Boards for Meta, Twitter face backlash from NY pension fund
A major New York pension fund that has invested in both Facebook’s corporate parent and Twitter believes it’s time to shake up the companies’ boards of directors because of their inability to keep violent content off their influential social media services.
Pandemic puts 1 in 3 nonprofits in financial jeopardy
Californians for the Arts, for example, surveyed arts and culture nonprofits in the state and found that about 64% had shrunk their workforces. They will be navigating a very different financial pathway.”Newman-Scott said BRIC has been helping sustain smaller arts nonprofits and offering artists unrestricted $10,000 grants through its Colene Brown Art Prize. The most vulnerable nonprofits may try to reduce costs this year by narrowing their focus or by furloughing workers. Some may seek a merger or an acquisition to bolster their financial viability, Harold noted, although doing so would still mean that fewer nonprofits would survive. We saw that with hundreds and hundreds of foundations.”___The Associated Press receives support from the Lilly Endowment for coverage of philanthropy and nonprofits.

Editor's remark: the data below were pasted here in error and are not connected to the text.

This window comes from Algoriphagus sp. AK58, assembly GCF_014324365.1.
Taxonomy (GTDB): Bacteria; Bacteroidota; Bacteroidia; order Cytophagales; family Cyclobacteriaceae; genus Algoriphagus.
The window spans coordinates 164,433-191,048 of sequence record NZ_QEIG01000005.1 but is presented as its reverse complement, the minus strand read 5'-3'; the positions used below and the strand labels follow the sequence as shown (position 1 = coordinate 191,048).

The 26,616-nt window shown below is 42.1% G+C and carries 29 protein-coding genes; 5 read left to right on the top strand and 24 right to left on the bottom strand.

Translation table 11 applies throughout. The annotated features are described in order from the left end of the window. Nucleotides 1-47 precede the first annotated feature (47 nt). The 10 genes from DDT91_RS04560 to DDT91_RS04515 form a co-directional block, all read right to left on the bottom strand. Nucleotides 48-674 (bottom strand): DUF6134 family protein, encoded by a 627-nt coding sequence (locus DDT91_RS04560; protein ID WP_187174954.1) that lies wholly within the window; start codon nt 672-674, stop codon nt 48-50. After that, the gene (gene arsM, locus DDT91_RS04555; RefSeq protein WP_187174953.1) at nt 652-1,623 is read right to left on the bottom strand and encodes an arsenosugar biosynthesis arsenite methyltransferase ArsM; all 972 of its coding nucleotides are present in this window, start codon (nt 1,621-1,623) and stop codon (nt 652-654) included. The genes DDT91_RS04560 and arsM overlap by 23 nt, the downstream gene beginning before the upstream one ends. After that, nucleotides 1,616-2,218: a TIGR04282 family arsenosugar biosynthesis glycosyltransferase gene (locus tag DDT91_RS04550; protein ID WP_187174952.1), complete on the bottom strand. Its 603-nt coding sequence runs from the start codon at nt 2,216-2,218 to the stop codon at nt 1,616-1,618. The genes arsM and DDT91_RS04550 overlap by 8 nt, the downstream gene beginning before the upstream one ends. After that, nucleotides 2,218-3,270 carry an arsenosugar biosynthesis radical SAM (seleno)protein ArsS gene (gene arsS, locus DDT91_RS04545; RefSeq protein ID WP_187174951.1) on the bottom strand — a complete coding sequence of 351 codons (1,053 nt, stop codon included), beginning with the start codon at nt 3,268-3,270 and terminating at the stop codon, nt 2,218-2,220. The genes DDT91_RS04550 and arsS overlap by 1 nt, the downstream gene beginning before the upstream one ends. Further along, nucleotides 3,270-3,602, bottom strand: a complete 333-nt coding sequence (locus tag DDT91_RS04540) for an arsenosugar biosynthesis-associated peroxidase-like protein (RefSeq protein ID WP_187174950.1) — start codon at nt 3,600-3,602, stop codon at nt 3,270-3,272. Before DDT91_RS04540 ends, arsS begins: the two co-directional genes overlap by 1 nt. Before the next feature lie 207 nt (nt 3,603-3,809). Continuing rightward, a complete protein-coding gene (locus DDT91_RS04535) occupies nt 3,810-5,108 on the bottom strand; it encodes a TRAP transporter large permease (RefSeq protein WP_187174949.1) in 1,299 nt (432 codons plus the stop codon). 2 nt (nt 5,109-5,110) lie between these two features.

Wynn Resorts settles with pension funds over sex allegations
"We filed our lawsuit in response to serious and repeated allegations of sexual misconduct by Steve Wynn and the prior board's alleged failure to stop it," said New York Comptroller Thomas DiNapoli, who is in charge of that state's $209 billion retirement fund. He said it holds shares in Wynn Resorts with an estimated value of $23 million.chicagotribune.com